|Full name:||Monte Alan Lynch|
|Born:||21 May 1958, Plaisance, East Coast Demerara, Guyana|
|Bowling:||Right-arm off-break, Right-arm medium pace|
|Teams:||Demerara (FC: 1982); Guyana (FC, ListA: 1983); Surrey (FC, ListA: 1977-1994); Gloucestershire (FC, ListA: 1995-1997); International XI (FC, ListA: 1981); West Indies XI (FC, ListA: 1983/84); England (ListA, ODI: 1988); All teams|
|Lists of matches and more detailed statistics|
Monte Lynch made his first class and List A debuts in 1977 for English county Surrey, where he was playing for the Surrey Second XI and Surrey Under-25s since 1976. He either opened the batting or batted in the top order.
In Guyana club cricket, Lynch represented West Demerara in the (first division) Case Cup in the early 1980s. He also played for Cornelia Ida, a West Coast Demerara club, in other cricket.
He made his first class debut in West Indies cricket in 1982, for Demerara against Berbice at Albion, scoring 52 in his only innings. He made his first class debut for Guyana in 1983, against the Windwards in Dominica, and scored his only first class half century for Guyana against Barbados at the Kensington Oval the same year.
Monte Lynch made his List A debut for Guyana against the Leewards in 1983, in St Kitts, taking three wickets. In his second List A match for Guyana he scored 129 and took two wickets against Barbados at the Kensington Oval. Though he did not contribute much to the Guyana effort in the final, against Jamaica at Bourda, his contributions no doubt helped Guyana win the regional List A championship that year.
Years later, Lynch described his List A 129 for Guyana against Barbados as the highlight of his career. Said Lynch, "We went there without a hope in hell. I batted No 3 and walked past Tyrone Etwaroo, whose finger had been smashed by Malcolm Marshall and who had got a duck. Two overs later, I watched Faoud Bacchus get his ear split with a short ball.
When I had about 20-odd, Clive Lloyd came to the crease and the third ball from Marshall hit him on the head. It was like a battleground and very verbal. I was in a zone and don’t remember what was happening. When Roger Harper came to the wicket he said he looked at me and could have said anything, but nothing would have registered because I was so fired up."
Lynch played several first class and List A matches for an International XI in Pakistan in 1981. He joined the rebel West Indies XI in apartheid South Africa in 1983 (along with fellow Guyanese Faoud Bacchus, Colin Croft and Alvin Kallicharran), and moved from Surrey to Gloucestershire in 1995, where his first class and List A careers ended in 1997.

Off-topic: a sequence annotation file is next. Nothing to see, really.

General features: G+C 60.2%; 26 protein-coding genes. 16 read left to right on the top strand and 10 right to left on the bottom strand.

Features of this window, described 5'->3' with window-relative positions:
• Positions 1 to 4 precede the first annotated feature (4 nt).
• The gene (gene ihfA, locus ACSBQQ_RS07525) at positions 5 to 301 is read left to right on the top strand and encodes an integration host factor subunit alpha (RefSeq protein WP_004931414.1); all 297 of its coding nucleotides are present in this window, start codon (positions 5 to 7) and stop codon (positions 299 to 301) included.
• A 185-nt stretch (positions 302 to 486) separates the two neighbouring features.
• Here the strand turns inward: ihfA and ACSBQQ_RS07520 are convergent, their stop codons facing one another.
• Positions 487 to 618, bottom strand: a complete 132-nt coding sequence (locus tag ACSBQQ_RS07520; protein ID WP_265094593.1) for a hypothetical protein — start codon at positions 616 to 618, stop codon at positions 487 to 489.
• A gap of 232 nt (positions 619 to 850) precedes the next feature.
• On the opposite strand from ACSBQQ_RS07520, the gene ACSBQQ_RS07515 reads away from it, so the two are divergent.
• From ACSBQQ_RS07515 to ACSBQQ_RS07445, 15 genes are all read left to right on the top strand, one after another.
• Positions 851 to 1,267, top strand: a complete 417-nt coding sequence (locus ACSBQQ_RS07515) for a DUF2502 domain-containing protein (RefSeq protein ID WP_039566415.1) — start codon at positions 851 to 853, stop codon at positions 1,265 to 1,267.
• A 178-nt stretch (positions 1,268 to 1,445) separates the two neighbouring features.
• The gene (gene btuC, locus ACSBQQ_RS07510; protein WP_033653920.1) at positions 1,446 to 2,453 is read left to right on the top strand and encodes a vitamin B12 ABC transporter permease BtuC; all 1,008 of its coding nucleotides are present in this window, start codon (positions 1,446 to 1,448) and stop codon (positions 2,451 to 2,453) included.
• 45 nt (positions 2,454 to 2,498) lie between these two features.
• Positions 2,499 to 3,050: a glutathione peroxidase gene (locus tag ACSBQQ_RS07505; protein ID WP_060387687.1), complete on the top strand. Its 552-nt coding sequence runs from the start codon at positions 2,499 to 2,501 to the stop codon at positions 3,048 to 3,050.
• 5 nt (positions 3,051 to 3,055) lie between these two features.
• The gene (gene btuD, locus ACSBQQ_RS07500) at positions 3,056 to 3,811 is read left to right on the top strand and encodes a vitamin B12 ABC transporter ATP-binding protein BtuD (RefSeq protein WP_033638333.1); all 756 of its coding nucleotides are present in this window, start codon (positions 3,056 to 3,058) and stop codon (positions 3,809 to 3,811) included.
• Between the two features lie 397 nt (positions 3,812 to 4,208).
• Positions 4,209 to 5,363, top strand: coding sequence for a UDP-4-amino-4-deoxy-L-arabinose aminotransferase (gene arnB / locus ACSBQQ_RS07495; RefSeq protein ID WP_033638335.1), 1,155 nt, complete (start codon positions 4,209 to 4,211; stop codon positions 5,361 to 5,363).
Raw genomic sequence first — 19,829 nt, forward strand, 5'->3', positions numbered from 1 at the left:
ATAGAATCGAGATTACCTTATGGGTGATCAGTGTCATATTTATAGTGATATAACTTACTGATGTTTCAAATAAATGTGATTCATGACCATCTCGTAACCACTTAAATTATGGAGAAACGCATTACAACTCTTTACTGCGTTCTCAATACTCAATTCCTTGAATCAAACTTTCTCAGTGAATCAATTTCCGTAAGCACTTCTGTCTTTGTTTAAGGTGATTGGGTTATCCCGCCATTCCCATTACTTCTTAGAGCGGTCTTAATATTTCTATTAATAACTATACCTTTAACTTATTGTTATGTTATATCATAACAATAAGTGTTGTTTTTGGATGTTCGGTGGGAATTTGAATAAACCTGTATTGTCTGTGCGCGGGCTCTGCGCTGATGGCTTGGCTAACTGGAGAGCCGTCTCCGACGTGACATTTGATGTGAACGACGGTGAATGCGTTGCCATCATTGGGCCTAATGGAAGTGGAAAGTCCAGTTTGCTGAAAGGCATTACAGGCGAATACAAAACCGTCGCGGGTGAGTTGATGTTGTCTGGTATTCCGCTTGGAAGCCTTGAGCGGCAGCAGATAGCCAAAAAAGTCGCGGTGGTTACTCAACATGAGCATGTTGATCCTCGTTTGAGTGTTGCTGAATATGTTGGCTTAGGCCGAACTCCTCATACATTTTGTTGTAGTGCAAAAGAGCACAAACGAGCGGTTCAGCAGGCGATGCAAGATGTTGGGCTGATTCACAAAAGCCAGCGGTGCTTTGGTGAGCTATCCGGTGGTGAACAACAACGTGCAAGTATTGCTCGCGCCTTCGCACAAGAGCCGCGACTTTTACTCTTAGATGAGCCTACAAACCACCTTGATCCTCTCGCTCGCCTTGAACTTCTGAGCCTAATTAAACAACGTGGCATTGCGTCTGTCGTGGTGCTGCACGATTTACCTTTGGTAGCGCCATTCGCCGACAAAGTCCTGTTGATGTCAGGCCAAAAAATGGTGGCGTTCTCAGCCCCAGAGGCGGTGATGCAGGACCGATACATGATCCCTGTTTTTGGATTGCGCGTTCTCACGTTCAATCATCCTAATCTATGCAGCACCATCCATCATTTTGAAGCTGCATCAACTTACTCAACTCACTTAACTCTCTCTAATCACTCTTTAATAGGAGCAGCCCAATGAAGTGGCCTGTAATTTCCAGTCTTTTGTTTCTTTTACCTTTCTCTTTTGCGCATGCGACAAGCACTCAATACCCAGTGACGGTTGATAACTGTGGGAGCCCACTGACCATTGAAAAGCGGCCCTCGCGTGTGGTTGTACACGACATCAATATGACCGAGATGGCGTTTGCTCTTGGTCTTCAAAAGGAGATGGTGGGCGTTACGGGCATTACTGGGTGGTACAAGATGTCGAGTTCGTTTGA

The rebel West Indies tour was later described by Lynch as the worst moment of his career. He said, "I did not enjoy the tour one bit. A lot of us did not realise the severity of apartheid. We were ignorant about the real South Africa until we got there, and then it was too late. I was banned for four years."
In 1988 he played three One-Day Internationals for England, ironically against the West Indies. Though England won that series Lynch did not contribute much. Lynch represented the Surrey Second XI from 1976 to 1994 and the Gloucestershire Second XI from 1995 to 1997. He also played for Surrey Under-25s from 1976 to 1980, and the Old England XI from 2003 to 2009.
Since retiring from first class cricket he has continued to play club cricket in Surrey and started his own sports equipment company and cricket coaching, MAL Skills, in 1992. He was also the cricket coach at the Royal Grammar School, Guildford and coach of the Southern Rocks cricket team in Zimbabwe. He also played and coached Old Winstonians in Zimbabwe in the mid-1990s, where he was involved in the progress of Zimbabwe cricketers Tatenda Taibu and Stuart Matsikenyeri.
Lynch has been returning to Guyana regularly in the 2000s to promote Mal Skills and help young cricketers with their game.
In May 2013 he was appointed "Territorial Development Officer" by the Guyana Cricket Board, and was tasked with "the establishment of a secondary school cricket program, supervising the West Indies Cricket Board (WICB)/GCB Digicel grassroots and Scotiabank kiddies’ cricket and revamping of the GCB coaching and cricket development programs."
A 96-page book (Monte Lynch, by Jerold Angelus, ISBN ISBN-13: 9786201472648 ) consisting primarily of articles from Wikipedia or other free online articles, has been written about Monte Lynch and published by International Book Marketing Service Ltd on 14 August 2012.